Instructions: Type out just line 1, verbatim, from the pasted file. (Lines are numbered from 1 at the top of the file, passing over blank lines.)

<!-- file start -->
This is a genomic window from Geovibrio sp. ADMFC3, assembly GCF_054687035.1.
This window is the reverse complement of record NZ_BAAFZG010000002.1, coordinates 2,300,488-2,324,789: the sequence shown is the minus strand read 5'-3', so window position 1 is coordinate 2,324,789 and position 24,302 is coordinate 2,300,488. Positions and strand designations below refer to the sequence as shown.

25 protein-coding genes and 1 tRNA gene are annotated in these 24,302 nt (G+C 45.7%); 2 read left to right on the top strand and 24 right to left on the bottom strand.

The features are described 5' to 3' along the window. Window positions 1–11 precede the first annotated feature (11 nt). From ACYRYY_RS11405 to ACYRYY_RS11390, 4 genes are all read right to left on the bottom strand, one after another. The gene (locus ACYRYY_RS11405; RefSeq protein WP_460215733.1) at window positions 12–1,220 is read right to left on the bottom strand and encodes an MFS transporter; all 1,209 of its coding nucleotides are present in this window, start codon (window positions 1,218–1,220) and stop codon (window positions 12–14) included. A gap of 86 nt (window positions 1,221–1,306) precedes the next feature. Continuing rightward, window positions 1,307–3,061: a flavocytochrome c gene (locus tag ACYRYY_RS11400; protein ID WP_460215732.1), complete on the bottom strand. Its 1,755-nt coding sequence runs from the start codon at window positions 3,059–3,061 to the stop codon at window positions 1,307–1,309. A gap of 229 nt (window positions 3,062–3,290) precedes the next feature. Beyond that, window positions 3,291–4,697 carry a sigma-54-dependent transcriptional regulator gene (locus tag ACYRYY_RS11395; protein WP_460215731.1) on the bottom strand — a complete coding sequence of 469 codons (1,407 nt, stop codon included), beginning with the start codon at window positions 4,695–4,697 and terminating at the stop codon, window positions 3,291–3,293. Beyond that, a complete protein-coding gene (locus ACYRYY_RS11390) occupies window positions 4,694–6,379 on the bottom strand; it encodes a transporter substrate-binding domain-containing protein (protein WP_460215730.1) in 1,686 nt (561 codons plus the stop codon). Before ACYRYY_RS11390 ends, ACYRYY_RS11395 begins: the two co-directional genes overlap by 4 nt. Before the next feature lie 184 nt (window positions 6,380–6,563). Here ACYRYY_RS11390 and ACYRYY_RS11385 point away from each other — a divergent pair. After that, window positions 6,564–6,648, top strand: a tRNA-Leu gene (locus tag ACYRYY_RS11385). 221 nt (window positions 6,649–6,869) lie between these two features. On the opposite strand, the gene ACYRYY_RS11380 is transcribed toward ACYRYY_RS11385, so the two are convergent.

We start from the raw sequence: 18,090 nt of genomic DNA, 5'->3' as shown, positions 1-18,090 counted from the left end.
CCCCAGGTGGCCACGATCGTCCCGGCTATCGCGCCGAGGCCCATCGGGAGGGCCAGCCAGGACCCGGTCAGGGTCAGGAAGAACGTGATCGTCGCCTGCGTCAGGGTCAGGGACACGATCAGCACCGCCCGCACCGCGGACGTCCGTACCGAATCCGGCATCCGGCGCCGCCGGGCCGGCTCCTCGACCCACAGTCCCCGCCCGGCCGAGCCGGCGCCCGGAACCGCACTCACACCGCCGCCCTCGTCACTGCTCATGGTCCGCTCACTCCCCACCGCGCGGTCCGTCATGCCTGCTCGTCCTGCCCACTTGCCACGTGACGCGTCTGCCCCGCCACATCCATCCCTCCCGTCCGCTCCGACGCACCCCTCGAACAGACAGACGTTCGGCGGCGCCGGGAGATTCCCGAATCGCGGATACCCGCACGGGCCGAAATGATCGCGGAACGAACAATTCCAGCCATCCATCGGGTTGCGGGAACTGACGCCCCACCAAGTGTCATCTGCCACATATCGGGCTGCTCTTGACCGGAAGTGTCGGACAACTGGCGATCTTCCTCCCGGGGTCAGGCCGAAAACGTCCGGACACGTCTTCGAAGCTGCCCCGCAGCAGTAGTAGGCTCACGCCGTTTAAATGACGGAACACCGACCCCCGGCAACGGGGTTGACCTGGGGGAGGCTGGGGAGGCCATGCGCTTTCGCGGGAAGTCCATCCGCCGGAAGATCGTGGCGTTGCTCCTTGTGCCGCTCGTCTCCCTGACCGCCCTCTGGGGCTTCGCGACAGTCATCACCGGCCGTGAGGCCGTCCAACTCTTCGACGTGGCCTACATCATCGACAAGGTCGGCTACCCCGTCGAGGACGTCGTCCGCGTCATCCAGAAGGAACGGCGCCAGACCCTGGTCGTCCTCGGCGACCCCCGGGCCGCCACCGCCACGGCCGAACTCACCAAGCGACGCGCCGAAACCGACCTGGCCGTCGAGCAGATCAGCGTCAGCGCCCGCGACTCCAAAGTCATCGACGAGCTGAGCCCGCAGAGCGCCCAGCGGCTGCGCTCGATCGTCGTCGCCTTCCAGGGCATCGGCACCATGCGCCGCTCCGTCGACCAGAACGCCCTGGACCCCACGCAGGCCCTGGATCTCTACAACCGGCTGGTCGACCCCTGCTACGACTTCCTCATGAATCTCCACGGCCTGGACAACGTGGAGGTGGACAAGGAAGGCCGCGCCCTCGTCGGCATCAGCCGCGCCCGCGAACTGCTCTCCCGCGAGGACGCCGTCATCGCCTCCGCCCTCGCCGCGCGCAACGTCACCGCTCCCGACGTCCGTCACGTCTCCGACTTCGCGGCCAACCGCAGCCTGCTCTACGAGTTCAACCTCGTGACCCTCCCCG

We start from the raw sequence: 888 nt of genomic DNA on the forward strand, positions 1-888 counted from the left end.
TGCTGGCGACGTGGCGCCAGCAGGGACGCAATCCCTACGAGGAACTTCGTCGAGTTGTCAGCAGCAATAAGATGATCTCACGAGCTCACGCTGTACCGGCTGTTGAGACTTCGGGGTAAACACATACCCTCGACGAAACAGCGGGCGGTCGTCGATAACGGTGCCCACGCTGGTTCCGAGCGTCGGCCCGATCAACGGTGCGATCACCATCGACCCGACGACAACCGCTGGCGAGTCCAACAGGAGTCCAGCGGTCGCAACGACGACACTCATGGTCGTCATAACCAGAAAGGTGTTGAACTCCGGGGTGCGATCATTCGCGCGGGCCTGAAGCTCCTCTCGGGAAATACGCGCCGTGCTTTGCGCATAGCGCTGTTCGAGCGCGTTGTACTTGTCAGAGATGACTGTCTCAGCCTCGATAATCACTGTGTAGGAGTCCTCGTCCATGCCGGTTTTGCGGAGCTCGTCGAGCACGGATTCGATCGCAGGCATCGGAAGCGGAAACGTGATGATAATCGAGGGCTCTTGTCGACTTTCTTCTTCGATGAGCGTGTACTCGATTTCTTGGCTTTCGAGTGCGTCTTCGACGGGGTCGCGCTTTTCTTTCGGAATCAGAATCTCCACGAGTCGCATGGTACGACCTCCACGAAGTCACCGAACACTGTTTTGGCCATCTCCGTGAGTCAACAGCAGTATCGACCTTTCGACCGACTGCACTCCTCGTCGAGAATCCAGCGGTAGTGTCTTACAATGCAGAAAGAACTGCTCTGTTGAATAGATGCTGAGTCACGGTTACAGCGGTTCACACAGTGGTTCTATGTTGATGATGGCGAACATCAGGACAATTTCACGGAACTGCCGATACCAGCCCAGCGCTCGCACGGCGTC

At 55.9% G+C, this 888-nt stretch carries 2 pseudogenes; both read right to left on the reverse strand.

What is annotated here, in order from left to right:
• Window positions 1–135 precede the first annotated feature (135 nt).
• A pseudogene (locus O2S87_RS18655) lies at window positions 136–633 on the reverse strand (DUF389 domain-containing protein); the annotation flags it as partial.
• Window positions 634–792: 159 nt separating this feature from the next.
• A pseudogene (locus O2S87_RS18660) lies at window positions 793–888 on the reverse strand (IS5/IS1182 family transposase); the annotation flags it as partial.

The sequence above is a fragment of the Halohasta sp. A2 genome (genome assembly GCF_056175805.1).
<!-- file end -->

This is a genomic window from Geovibrio sp. ADMFC3, assembly GCF_054687035.1.